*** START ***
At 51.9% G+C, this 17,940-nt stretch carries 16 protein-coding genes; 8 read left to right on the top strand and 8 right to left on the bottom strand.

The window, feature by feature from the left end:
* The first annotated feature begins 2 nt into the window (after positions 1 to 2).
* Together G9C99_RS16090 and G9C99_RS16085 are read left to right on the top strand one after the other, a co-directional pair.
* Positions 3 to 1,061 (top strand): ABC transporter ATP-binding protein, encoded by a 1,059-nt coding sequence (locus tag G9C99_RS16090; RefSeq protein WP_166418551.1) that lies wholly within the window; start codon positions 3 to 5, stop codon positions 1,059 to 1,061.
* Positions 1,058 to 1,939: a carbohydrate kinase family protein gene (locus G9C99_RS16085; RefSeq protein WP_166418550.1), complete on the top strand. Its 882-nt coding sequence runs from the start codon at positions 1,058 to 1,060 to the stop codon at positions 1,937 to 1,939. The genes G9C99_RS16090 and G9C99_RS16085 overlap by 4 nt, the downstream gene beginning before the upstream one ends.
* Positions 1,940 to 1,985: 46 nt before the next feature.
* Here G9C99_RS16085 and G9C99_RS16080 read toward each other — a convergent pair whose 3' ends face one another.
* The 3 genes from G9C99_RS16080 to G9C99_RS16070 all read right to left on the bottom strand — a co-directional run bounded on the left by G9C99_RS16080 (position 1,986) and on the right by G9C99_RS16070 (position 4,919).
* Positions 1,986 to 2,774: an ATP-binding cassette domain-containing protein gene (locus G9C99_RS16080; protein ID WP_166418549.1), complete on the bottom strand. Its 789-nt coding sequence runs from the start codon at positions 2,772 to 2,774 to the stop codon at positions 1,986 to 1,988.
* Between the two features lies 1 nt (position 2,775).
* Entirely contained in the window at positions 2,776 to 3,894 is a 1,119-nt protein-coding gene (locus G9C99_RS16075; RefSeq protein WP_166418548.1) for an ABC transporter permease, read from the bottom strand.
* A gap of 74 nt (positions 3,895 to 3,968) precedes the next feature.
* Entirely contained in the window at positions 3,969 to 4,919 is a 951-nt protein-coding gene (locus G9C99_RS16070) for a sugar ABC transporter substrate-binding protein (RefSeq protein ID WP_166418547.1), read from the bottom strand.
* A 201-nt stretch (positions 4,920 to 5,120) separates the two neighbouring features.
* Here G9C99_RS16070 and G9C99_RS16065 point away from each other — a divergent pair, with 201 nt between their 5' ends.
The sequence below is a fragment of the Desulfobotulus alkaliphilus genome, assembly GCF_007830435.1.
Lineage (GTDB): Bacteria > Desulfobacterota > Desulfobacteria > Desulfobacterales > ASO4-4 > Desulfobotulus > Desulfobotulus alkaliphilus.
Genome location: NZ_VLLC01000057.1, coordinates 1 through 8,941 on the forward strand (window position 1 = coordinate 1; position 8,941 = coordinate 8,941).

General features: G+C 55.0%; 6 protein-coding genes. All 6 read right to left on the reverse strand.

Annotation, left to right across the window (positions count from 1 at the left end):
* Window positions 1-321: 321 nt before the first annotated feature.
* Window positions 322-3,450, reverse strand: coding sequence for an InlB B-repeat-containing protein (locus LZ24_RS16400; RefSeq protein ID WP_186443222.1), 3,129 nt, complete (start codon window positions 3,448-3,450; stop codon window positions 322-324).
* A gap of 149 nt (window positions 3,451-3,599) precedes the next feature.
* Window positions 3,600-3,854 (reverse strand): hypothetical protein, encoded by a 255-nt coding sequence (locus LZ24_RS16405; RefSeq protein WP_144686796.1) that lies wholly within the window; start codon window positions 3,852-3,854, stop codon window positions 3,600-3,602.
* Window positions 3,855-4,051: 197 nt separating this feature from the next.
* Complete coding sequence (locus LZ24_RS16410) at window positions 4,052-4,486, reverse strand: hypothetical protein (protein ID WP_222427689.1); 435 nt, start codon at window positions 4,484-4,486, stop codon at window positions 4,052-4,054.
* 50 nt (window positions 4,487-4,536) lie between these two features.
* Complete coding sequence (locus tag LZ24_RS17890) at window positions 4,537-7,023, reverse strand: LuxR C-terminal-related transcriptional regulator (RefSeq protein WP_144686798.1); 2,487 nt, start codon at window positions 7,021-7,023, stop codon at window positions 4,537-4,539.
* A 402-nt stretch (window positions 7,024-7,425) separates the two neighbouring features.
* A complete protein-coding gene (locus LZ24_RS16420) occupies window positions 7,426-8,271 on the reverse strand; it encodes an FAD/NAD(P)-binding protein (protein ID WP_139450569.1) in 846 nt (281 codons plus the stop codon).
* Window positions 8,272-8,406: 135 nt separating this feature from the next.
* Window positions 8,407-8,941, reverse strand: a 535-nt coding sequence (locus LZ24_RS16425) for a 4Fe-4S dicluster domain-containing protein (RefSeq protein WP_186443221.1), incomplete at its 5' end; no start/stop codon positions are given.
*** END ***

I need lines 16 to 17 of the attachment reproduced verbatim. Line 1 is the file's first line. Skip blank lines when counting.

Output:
* Here G9C99_RS16070 and G9C99_RS16065 point away from each other — a divergent pair, with 201 nt between their 5' ends.
The sequence below is a fragment of the Desulfobotulus alkaliphilus genome, assembly GCF_007830435.1.